Modern Java EE Design Patterns book review

3 minute read

My kindle paperwhite says in the beginning of the book that the time to read this book is 2 hours and 55 minutes. Time spent reading was worth it.

About the author

The book that I’m going to make a review is called Modern Java EE Design Patterns writen by Markus Eisele a Java Champion, former Java EE Expert Group member, Java community leader of German DOAG and a very well known figure in the Enterprise Java world.

This book is about …

The book talks about building scalable architecture for sustainable enterprise development. The main emphasis is on understanding Java Enterprise edition (Java EE) design patterns, as well as how to work with new development paradigms, such as microservices, DevOps and cloud based operations. Shows how to migrate existing monoliths into more fine-grained and service oriented systems by respecting the enterprise environment.

Towards a new architecture

In the beginning it talks about the difficulties that have large organizations that need a much higuer level of standarization than startups or small companies and how Java EE has become an standard platform across a great number of enterprises to build complex applications that are stable in the long term.

Says that traditional enterprises have become business-centric and treat IT and operations as cost centers but the good news is that many organizations have started to take notice and are undertaking changes towards easier and more efficient architecture management that scales up.

From monoliths to microservices

Talks about how the typical enterprise Java application has evolved from a monolith to use microservices architecture approach in part because the changes in the software are nowadays more frequent in a world of agile methodlogies that promote iterative and incremental changes, that test hypothesis rather than analysing if something wil be sucessful or not, during long periods of time before trying it.

Today’s most relevant architectures rely on containers to define the software stack to run and provide enough flexibility to projects while maintaining manageability alongside cost-effective operations. Cloud infrastructures help to pay what you use with rapid provisioning.

Microservices are not always the best choice

However, microservices is not always the best approach. It should not be considered unless you have a system that’s too large and complex to be built as a classical monolith. The majority of modern software systems should still be built as a single application that is modular and takes advanage of state-of-the-art software architecture patterns. Martin Fowler explains in this post that in small applications can be counterproductive.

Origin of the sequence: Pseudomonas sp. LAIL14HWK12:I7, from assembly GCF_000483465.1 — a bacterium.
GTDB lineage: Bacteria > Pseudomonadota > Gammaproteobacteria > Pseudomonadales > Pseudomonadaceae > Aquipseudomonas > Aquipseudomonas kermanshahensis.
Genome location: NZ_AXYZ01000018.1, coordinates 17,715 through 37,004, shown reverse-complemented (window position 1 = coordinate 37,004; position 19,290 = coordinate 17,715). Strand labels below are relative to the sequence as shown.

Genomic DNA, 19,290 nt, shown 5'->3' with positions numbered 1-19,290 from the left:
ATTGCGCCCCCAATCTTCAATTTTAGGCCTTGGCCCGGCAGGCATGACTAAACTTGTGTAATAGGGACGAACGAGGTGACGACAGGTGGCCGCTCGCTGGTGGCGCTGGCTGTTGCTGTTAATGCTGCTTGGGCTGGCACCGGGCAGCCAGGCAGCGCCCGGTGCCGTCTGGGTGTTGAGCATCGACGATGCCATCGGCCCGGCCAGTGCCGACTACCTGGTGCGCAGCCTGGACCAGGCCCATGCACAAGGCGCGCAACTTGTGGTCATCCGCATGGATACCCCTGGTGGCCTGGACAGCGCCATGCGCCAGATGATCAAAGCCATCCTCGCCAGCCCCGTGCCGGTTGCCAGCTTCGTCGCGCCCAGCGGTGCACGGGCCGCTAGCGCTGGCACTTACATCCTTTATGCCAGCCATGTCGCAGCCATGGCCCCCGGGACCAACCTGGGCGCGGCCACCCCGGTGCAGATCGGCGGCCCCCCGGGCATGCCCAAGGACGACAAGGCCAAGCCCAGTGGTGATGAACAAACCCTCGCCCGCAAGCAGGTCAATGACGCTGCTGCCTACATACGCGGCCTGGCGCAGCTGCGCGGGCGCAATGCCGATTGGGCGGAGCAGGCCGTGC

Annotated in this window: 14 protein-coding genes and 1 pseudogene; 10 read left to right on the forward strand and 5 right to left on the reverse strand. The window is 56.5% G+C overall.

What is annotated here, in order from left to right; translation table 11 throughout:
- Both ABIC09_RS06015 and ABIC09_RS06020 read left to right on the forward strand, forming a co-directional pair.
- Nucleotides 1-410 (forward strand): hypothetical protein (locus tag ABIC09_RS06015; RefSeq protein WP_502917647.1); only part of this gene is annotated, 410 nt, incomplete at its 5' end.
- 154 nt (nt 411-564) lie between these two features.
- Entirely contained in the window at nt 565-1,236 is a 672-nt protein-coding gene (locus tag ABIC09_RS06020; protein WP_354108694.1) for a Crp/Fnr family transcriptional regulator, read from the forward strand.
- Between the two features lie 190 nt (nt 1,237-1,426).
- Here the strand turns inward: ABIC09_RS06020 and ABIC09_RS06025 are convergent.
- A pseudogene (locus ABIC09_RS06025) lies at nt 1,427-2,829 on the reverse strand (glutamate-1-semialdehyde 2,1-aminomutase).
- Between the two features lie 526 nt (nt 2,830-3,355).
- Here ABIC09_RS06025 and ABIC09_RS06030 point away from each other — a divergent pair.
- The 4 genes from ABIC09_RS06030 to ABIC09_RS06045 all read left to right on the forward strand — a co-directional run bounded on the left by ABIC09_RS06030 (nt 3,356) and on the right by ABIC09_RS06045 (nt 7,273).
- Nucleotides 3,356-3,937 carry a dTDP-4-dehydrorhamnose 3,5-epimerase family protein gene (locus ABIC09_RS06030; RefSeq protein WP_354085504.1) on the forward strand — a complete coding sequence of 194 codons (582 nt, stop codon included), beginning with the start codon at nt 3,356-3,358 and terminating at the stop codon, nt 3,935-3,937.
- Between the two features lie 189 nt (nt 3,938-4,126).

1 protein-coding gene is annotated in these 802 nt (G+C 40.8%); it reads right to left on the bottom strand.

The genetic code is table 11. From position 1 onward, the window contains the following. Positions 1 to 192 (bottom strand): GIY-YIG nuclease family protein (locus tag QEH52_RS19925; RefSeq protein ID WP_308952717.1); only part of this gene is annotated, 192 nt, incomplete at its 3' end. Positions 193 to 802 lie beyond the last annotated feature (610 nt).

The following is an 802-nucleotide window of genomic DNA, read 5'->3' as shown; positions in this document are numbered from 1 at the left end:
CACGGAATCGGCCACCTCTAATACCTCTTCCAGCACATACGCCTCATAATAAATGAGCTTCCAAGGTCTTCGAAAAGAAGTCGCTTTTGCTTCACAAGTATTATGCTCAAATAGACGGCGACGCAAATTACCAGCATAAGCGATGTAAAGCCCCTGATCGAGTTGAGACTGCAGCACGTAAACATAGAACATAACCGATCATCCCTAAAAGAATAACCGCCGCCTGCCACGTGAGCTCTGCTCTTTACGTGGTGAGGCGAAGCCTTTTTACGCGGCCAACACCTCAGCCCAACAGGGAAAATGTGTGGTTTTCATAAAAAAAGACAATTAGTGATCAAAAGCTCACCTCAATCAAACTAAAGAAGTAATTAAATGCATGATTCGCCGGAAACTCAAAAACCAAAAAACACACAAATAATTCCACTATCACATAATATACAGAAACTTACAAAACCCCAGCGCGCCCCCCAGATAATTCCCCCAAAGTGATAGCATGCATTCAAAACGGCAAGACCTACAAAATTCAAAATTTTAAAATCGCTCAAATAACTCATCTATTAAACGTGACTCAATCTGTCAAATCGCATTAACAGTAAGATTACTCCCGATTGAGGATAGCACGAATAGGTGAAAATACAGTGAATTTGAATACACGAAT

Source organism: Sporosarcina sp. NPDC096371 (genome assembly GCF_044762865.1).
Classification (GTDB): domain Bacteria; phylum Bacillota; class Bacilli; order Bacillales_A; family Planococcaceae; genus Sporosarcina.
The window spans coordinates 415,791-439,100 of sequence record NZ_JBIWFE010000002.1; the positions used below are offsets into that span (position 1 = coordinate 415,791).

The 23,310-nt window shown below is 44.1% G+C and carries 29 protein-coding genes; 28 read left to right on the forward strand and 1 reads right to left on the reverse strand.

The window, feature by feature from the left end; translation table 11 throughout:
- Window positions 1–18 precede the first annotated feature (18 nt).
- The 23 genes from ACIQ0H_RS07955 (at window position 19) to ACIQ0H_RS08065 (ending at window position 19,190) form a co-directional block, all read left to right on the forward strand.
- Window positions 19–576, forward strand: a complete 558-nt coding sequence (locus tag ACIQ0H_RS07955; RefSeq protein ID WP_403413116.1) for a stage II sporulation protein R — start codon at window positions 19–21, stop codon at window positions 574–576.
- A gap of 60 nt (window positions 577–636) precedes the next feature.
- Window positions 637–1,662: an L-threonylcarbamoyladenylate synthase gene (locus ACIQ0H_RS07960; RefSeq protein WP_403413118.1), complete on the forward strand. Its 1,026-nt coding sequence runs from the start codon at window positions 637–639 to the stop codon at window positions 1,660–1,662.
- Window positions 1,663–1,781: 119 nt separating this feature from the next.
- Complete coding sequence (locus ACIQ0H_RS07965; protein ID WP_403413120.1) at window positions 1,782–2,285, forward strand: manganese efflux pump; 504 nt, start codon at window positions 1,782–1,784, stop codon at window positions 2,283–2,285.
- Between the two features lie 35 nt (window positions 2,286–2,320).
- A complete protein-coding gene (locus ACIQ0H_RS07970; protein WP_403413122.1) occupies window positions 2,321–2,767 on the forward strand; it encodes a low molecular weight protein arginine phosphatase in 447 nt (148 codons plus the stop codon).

Microservices Best practices

What I found more interesting was the Microservices Best practices section, that those are like microservices commandments that you should follow in this kind of architecture:

  • Design for automation (Continuous delivery (CD))
  • Design for failure (Service load balancing and automatic scaling, Retry on failure, Circuit breaker, Bulkheads, Timeouts)
  • Design for data separation (Separate datastores)
  • Design for integrity (One service related exactly to one transaction, use transactions, separate reads from writes, event-driven design, use transaction IDs)
  • Design for performance (Load test early, load-test often, use the right technology for the job, use API gateways and load balancers, use caches at the right layer)
  • Independently deployable and Fully contained
  • Crosscutting concerns (Aspect oriented programming (AOP), Dependency injection (DI))
  • Security
  • Logging (Kibana, Elasticsearch, Logstash)
  • Health checks
  • Integration testing (Arquilian)

Bonus: A really good article about Microservices by Martin Fowler that can help understand all those principles.


This is a really good book to learn about how new architectures can help deliver software faster and scale in a world of continuous changes that we live in. Those changes are accelerating and we need a new way to evolve those systems that are used for milions of users which need to be available 24 hours per day 7 days a week.

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Disclaimer: Opinions are my own and not the views of my employer